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    It's not the order of them, but the way in which they're connected. And, the center frequency at which the components begin filtering is dependent on the impedance of the circuit that they're feeding. This is how crossovers in speakers are designed. A first order crossover is 6db per octave, and has a single capacitor in series with the tweeter and a single inductor in series with the woofer. A second order filter is 12db per octave and has a capacitor in series and an inductor in parallel with the tweeter, and an inductor in series and a capacitor in parallel with the woofer. But, a bandpass filter, instead of just a low pass or high pass, is a lot more complex, like in pedals and amps tone control sections.
     
  5. moosie

    moosie Doctor of Teleocity Silver Supporter

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    Well, both, no?

    My comment makes less sense now that Pete edited the OP to include the more complex question at the end. I was simply agreeing with his comment:

     
  6. raito

    raito Poster Extraordinaire Silver Supporter

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    I think you need to look up the term 'transfer function'.

    Of course the RC low pass filter uses the 'high pass' capacitor. It passes higher frequencies to ground instead of the output.
     
  7. peteb

    peteb Friend of Leo's

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    Thank you for your well informed post. Percentage of ripple is an interesting concept that I am not familiar with.





     
  8. peteb

    peteb Friend of Leo's

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    Thanks for the responses all. I see people can take this to another level but I am just trying to work out the basics. 1 day ago I could not look at a simple filter and know with reason why it is either a low pass or high pass filter. The most interesting learning is that capacitors and inductors are both filters but they work oppositely of one another, one is high pass and one is low pass.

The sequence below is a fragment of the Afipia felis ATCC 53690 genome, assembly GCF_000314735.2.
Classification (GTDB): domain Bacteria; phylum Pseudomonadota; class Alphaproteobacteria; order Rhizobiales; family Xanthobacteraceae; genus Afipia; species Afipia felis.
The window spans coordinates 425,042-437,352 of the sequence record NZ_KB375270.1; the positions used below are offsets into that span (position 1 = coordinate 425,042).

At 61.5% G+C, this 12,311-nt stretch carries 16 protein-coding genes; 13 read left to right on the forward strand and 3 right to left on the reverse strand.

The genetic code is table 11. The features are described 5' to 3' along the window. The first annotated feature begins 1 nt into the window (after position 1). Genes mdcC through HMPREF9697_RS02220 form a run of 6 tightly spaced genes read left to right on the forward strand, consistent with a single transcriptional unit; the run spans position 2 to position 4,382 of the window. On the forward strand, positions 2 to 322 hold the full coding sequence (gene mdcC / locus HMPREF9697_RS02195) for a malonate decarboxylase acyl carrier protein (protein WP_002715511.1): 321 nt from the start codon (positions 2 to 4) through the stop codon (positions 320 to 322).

Once it is known whether a filter is high pass or low pass, depending on its componant types, the next step is to use the componant values to figure the cut off frequency, and then use that and the fact that the filter is high pass or low pass to evaluate if the filter is effective in its expected function, in this case the question is are 60 cycle and 120 cycle frequencies filtered off as they are meant to be.




    The equations for cut off frequency:


    RC: f = 1 / RC

    LC: f = 1 / 2pi (LC)^1/2

    RL: f = R / L






    Note, see how the resistance is a free agent, working with the C but working against the L.
     
  9. peteb

    peteb Friend of Leo's

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    One of the underlying questions is what is the affect of having or not having a choke in the power supply? Does it add much filtering compared to RC filters?



    I’m going to look at the effectiveness of RC, LC, and LR filters in the power supply of the narrow panel tweed pro 5E5-A.




    The answer to one question above, which versions of the RC, LC, and LR filters are present in the fender amps?


    It looks to me like the low pass version of each filter type is present in fender amps with chokes.




    BD1B37B5-8737-4B35-A520-452E949C21A2.gif
     
    Last edited: Sep 8, 2019
  10. peteb

    peteb Friend of Leo's

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    RC filter.



    f = 1/ RC


    R = 10k ohms

    C = 8 uF or 16 uF




    f = 1/10,000 * 16*10^-6 = 6.25 Hz

    f = /10,000* 8*10^-6 = 12.5 Hz



    This is a low pass RC filter, the cut off frequency in the two cases are 6.25 Hz and 12.25 Hz, everything above is filtered off and everything below is passed on, both 60 Hz and 120Hz frequencies would be filtered off.



    Note how both R and C need to be big enough or else the frequency would rise above 60 or 120, making the filter useless.




    How strong is the filter? What does its strength depend on? The value of C? The value of R? The value of C and R?




    I think the strength of the filter is mostly based on the value of the capacitor.


    EDIT:

    And then here is another way to figure it that does include R.



    Doubling C or doubling R will have the same affect on the value of the cut off frequency, doubling either would lower the cut off frequency, lower and further away from 60 Hz. I think if the cut off frequency is lowered further away from 60 Hz, the filter will be more effective reducing 60 cycle noise.
     
    Last edited: Sep 8, 2019
  11. peteb

    peteb Friend of Leo's

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    LC filter



    f = 1 / 2pi (LC)^1/2


    C = 16 uF